Shailesh Kapoor
Guest Article

The Indian streaming dilemma: too much thrill?

While the infusion of global taste is always good, the absence of a sensibility that’s uniquely Indian can limit the long-term growth of the web series category in India.

Aided by the Coronavirus pandemic in no small measure, 2020 has turned out to be a watershed year for the streaming business in India. While sports and catch-up television continue to play an important role in driving SVOD and AVOD growth respectively, the most significant change has come in the form of explosion of good-quality original series (popularly known in India as web series) over the last year-and-a-half.

Till date, 16 Indian web series have passed the Ormax Advocacy Score benchmark of 65 per cent. This score is a measure of audience response to content. Sixty-five per cent is a threshold that a show must pass for it to be classified as being “loved” by those who have watched it.

Out of these 16 shows, as many as nine were launched within the last 12 months itself. Which means that the contribution of the last year in terms of quality of content is 30 per cent higher than that of the entire 2014-19 period put together.

While higher penetration of streaming platforms can increase the audience base, stronger advocacy levels are as a result of more content being produced, and higher operating levels of quality too. On both these fronts, the Indian streaming industry is in a very good space.

The Indian streaming dilemma: too much thrill?

But a closer look at this show list is revelatory. Six of the 16 shows are produced by TVF, and are in the light-hearted space, albeit with positive messaging and life lessons built into many of them. But if we go beyond TVF, each of the remaining 10 belong to a singular genre: Thriller!

The story, the setting and the treatment may vary, but the sameness of the super genre is too evident to be missed. No comedies, no love stories, no human dramas that rely more on emotions than on action and thrills… it seems that the streaming content creators, with the exception of TVF, have decided to venture into a very narrowly-defined zone.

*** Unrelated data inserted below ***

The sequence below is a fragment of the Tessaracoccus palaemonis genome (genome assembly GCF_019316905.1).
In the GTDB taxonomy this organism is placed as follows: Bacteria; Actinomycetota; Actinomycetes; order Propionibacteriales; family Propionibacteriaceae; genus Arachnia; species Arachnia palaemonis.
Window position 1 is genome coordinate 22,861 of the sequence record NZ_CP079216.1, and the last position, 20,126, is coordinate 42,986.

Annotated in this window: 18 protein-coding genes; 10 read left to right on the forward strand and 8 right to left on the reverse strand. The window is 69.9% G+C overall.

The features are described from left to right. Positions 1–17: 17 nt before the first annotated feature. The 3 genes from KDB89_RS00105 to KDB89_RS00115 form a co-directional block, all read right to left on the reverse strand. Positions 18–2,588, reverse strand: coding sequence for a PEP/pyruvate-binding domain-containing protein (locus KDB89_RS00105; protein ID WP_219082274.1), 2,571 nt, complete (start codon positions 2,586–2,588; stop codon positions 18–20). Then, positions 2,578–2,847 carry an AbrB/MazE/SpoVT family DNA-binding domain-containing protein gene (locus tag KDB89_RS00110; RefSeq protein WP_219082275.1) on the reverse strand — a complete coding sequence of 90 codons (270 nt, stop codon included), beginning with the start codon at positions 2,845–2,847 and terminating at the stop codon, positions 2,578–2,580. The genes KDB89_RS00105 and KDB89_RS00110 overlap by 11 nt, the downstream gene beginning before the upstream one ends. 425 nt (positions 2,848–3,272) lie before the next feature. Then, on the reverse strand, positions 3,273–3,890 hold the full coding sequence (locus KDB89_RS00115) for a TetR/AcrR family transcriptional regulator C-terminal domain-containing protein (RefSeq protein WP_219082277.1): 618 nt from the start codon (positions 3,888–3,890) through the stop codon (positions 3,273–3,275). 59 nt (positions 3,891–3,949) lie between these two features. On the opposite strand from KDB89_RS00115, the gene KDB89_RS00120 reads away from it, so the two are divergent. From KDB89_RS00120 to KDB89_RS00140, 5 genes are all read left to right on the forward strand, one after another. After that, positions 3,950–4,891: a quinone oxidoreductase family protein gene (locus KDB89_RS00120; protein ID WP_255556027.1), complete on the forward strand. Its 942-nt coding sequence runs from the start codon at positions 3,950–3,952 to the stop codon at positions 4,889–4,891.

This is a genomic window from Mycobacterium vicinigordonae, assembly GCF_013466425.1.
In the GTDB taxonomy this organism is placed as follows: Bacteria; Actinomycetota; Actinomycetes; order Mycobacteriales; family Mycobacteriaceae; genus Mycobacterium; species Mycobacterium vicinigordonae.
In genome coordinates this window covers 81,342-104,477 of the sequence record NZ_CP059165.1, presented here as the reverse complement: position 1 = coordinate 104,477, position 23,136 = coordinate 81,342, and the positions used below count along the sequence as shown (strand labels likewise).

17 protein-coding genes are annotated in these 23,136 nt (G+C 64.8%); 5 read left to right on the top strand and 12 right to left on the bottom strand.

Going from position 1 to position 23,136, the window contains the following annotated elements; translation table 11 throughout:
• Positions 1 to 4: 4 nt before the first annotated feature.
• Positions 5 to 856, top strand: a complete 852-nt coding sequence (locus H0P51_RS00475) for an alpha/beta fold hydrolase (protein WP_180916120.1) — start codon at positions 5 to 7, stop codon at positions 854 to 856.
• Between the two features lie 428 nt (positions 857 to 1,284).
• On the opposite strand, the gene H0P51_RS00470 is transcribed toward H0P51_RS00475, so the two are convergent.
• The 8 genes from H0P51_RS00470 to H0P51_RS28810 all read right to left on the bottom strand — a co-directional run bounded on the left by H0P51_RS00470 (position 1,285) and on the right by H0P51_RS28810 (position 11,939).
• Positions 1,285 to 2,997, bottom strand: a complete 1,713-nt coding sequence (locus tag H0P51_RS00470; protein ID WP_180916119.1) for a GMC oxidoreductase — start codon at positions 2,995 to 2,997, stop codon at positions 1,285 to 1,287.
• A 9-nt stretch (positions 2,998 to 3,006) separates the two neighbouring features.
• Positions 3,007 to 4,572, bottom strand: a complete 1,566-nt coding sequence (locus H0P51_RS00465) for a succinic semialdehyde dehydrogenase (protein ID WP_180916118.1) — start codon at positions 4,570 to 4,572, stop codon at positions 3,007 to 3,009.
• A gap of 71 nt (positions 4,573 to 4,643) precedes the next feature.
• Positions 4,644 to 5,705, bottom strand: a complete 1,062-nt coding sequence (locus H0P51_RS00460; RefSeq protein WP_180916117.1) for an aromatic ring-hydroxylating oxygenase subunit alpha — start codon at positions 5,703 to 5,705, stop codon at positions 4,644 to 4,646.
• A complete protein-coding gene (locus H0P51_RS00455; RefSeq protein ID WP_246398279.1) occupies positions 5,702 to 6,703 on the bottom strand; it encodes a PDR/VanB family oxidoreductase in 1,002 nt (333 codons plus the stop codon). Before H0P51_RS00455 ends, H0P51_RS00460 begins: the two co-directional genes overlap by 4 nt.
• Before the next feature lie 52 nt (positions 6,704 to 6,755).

While some of these thrillers have a distinctive feel (‘Special Ops’ stands out for its Bollywood-like treatment), most are ‘westernised’ in their presentation, relying on dark visual spaces, complex and non-linear plots, liberal use of blood, gore and profanities, political backdrops, and other such ‘realistic’ elements. Many of these shows are adaptations of foreign shows, and that adds to the western style of presentation too.

While the infusion of global taste is always good, the absence of a sensibility that’s uniquely Indian can limit the long-term growth of the web series category in India. Most such thrillers rely on in-the-face visuals and shock value, limiting their audience base primarily to the 18-30 age group.

Many older audiences, who have grown up on a very traditional diet of mainstream Indian television, find such content irrelevant, if not downright disgusting. The lockdown has initiated many of them into streaming, but the content available is not necessarily of their own taste.

It’s evident that there is some kind of a Netflix admiration at play here. The danger lies in that becoming the only lens through which the bulk of original content is created by streaming platforms.

At some stage, and hopefully not in the distant future, makers need to find an Indian sensibility for streaming content in the country. Because streaming audience is no longer a niche. It’s a growing, throbbing mass of Indians, who have a taste created via mainstream television and films over the years.

2021-22 will be a test of how streaming giants can bring this Indian factor into play, not just in language, but in their choice of stories, and in the style and treatment of storytelling.

(The author is the founder and CEO of Ormax Media.)